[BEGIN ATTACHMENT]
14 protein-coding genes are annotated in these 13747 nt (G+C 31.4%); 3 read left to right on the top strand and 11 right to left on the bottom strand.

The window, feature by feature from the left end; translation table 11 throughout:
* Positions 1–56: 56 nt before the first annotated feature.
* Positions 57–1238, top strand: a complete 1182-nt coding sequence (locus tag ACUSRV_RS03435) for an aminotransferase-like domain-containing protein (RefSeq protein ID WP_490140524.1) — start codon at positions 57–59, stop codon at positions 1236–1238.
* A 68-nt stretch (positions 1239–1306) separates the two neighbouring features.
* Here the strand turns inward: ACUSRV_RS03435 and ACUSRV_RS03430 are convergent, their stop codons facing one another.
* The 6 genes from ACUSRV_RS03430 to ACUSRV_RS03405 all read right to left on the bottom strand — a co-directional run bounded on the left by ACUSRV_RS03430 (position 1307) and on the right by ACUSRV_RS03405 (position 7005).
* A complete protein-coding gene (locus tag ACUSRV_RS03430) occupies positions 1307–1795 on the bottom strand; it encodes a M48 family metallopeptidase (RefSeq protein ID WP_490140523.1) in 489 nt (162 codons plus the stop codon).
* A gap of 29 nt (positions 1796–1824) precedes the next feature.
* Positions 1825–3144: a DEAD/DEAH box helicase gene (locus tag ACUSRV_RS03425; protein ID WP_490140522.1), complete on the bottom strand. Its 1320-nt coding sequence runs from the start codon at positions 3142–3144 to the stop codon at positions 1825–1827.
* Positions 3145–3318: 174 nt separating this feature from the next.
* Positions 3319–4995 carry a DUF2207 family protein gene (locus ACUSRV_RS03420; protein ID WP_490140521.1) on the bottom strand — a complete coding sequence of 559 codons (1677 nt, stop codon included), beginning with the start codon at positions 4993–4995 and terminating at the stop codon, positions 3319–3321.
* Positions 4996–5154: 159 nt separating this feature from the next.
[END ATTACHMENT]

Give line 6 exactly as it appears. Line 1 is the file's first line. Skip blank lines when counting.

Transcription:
* Here the strand turns inward: ACUSRV_RS03435 and ACUSRV_RS03430 are convergent, their stop codons facing one another.